Over his 26 years in law enforcement, David Salazar Jr. has seen the focus of police work change to community policing. That’s an approach he wants to continue at UWM.
“There’s really been a great transition in policing over the last 10 years to really engage people at an authentic level,” said Salazar, who became the new UWM police chief at the beginning of December, replacing Joseph LeMire.
Before coming to UWM, Salazar was commanding officer for the Milwaukee Police Department’s Second District on Milwaukee’s near south side. In that position, his focus was on community policing, building community trust in the district’s diverse neighborhoods, while working to reduce violent crime.
One example of the community outreach he started there was the Barbershop Talks series, bringing officers together with young people to talk about issues of concern, including reckless driving and gun violence. He also worked to establish trusting relationships between the police and the area’s Hispanic, Black and LGBTQ populations.
“I think those types of experiences will help me serve our campus community well.”
He came to UWM, he said because he wanted to do something in policing that was a little bit different but still used his skill set and experience in leading teams of people.
“The idea of going to a university within the community I’ve been policing for two and a half decades was really appealing,” said Salazar. “I felt it would not be an easy transition, but a do-able transition.”
Salazar started his law enforcement career as a patrol officer with the Milwaukee Police Department, moving up through the ranks into a variety of leadership positions. During his career, he earned a bachelor’s degree from Concordia University and a master’s degree from Bowling Green State University in criminal justice. He has also taken part in the FBI’s Executive Leadership Institute as well as other law enforcement leadership and training.
Working with UWM
At the Milwaukee Police Department, he worked with the university on events such as the visit of Hillary Clinton. In five years as head of the MPD’s Intelligence Fusion Center, which uses data and analysis to support policing, he also worked closely with the university. In fact, he hired a number of UWM alumni as analysts for that department.
“All my interactions with the UWM police department and UWM overall were always positive,” he said. “UWM is such an asset to the city.”
While the demographics of a mostly young population at the university are different than those in District 2, he sees some similarities in the way the police interact with the people the force serves.
Threatening situations can develop on campuses, including rare situations like active shooters. Campus police need to be prepared and ready to deal with those type of critical situations at a moment’s notice, Salazar said.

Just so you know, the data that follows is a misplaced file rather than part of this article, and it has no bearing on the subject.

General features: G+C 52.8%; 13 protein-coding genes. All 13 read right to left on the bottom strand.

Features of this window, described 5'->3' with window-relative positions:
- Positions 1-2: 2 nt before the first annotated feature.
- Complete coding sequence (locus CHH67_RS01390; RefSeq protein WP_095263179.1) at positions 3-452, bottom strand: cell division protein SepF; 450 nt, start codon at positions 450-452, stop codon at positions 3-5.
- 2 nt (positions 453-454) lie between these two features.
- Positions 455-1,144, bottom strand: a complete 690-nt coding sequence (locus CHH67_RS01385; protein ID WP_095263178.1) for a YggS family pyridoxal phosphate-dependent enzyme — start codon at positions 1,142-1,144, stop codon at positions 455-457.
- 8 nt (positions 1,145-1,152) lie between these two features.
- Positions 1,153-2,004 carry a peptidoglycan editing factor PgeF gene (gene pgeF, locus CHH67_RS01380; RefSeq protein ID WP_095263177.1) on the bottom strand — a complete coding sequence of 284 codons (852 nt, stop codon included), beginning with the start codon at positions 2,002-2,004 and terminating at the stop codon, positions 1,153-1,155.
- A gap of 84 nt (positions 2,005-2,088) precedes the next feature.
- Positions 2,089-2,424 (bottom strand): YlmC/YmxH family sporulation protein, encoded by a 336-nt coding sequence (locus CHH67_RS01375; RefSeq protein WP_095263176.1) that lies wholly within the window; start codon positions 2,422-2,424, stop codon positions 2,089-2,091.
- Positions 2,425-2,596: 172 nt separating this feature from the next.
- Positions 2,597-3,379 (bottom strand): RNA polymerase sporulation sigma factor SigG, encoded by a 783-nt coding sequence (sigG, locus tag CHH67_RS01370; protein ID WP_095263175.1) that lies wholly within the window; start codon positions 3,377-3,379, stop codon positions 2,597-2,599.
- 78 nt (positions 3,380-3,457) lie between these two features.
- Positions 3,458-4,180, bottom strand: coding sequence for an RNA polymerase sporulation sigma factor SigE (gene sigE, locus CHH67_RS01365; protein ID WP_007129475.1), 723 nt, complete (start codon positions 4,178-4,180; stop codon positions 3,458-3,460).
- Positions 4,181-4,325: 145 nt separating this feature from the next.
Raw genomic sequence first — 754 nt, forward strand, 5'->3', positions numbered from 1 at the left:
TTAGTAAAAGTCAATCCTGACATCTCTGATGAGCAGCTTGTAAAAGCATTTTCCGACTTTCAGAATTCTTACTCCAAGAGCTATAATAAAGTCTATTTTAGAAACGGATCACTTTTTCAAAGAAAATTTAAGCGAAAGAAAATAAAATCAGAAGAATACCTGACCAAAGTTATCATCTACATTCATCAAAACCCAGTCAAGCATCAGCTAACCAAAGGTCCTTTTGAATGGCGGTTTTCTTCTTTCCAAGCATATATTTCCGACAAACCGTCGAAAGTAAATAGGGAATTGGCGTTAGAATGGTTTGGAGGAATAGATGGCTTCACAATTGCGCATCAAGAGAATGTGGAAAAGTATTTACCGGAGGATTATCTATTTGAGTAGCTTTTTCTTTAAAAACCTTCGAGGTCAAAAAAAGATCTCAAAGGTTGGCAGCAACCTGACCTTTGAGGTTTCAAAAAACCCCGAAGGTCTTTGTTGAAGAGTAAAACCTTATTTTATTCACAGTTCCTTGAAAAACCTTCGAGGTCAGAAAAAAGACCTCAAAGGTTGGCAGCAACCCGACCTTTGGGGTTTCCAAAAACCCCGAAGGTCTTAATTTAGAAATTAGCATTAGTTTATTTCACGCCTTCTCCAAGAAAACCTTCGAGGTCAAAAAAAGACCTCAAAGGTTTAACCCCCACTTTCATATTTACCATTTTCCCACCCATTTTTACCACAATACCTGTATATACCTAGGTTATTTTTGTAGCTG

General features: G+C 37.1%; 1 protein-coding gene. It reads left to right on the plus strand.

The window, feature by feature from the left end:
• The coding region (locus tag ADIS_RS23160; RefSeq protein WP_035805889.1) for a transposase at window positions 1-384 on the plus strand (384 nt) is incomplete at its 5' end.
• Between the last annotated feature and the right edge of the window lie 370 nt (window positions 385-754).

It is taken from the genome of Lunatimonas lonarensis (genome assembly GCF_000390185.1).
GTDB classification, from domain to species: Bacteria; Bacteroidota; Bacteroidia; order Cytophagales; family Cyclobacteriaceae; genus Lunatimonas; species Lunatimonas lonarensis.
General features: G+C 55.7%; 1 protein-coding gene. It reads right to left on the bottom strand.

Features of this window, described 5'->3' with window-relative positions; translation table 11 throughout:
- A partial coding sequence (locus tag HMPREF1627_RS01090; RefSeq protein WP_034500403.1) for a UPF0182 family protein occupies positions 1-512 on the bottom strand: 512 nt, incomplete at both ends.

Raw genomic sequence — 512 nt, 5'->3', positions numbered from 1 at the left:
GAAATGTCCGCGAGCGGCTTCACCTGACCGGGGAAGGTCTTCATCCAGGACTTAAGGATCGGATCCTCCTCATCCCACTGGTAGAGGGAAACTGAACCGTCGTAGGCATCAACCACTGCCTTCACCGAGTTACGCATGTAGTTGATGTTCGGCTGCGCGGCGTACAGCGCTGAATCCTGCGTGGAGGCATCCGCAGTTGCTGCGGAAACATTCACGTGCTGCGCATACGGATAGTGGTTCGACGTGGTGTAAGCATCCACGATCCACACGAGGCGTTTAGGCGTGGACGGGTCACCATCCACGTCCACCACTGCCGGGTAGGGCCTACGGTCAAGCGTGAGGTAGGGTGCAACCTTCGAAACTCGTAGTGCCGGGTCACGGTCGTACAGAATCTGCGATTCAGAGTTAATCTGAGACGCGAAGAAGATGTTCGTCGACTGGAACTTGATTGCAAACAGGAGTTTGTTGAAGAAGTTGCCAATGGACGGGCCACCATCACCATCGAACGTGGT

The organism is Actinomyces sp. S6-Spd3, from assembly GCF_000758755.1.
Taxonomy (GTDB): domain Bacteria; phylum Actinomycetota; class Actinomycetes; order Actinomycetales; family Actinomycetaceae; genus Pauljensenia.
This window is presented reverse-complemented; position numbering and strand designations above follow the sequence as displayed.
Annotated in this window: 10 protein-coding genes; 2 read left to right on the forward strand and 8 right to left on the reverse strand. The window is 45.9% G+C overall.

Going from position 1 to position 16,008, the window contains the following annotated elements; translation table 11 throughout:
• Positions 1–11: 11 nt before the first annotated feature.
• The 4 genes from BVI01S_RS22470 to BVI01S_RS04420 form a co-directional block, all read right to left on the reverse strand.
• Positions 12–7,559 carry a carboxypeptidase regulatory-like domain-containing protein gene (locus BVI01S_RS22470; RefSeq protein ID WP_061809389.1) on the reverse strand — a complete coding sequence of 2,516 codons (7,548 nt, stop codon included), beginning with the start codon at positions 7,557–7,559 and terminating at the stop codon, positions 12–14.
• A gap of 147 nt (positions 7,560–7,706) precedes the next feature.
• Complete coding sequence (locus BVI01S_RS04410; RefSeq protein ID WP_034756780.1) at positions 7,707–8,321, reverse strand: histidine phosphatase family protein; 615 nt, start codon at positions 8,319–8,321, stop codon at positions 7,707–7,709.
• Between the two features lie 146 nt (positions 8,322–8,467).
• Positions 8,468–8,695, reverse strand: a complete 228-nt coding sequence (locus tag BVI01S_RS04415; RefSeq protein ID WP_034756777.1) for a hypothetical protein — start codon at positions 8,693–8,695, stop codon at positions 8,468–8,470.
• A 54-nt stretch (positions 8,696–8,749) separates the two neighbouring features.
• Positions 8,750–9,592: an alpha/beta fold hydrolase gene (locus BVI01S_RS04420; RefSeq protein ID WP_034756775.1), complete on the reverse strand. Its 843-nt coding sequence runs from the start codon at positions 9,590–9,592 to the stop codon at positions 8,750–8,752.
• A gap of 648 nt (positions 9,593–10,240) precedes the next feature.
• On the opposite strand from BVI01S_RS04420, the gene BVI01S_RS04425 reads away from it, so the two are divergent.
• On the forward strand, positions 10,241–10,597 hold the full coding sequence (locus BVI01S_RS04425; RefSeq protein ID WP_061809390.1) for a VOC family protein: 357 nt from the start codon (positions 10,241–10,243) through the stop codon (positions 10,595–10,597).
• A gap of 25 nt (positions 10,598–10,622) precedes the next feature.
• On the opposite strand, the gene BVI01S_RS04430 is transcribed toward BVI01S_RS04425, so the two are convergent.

However, most police work now requires a different approach. “Today, 95% of what we do is conflict resolution and problem solving and the other 5% is enforcement,” Salazar said. “There are various ways of doing conflict resolution – listening to people, understanding their challenges and helping them find the best possible solution.”
Time and patience
That may take more time and patience than more a traditional policing approach, which made action imperative. In MPD, Salazar trained and served as a crisis negotiator. He remembers one incident when he perched high on a cold, windy 35th Street viaduct talking to a young man who was suicidal, eventually getting him to come down from his place on the top of the guard rail. “He said, ‘you’re the first person who really listened to me.’”
Young people who are away at college may need support in making good decisions, Salazar said. That requires close contact among police, the Dean of Students Office, human resources and others working to help students adjust to college life.
“Young people who are away from home for the first time may make mistakes. For the most part, that means they are exploring what it means to be an adult.”That’s OK, within limits, he said, but they also need to be aware of things that represent serious threats, such illegal drug use.
“We really need to stress to young people that the decisions they make could be life-changing or life-ending,” Salazar said. “When you look at a prescription drug, you can look at the bottle to see what’s in it or know it’s FDA approved. When you get it from a drug dealer or even a friend, you don’t know for sure what it is. You’re really trusting this individual who is selling you something that could kill you.”
Getting to know people
In his first few weeks at UWM, Salazar met with the university’s Police Community Advisory Committee, as well as deans and administrators, to get to know them and get their input on issues. He said he looks forward to working with the committee and using its input to shape the department’s priorities and enhance its service to the UWM community.
Any changes he makes will be well thought out, he said. “I’m not going to have a knee jerk reaction, changing something immediately.”
He also will be putting a focus on officer wellness, helping them deal with the daily stresses of the job.
The department is planning for a review of policies and procedures as part of preparation for an upcoming accreditation. Salazar will also be meeting with neighborhood groups to let them know he’s available if they have concerns.
“I’m still learning a lot, but I’m really excited about this job and the responsibility that the chancellor and vice chancellor have invested in me. I will do everything I can to make this school as safe as possible and as welcoming as possible.”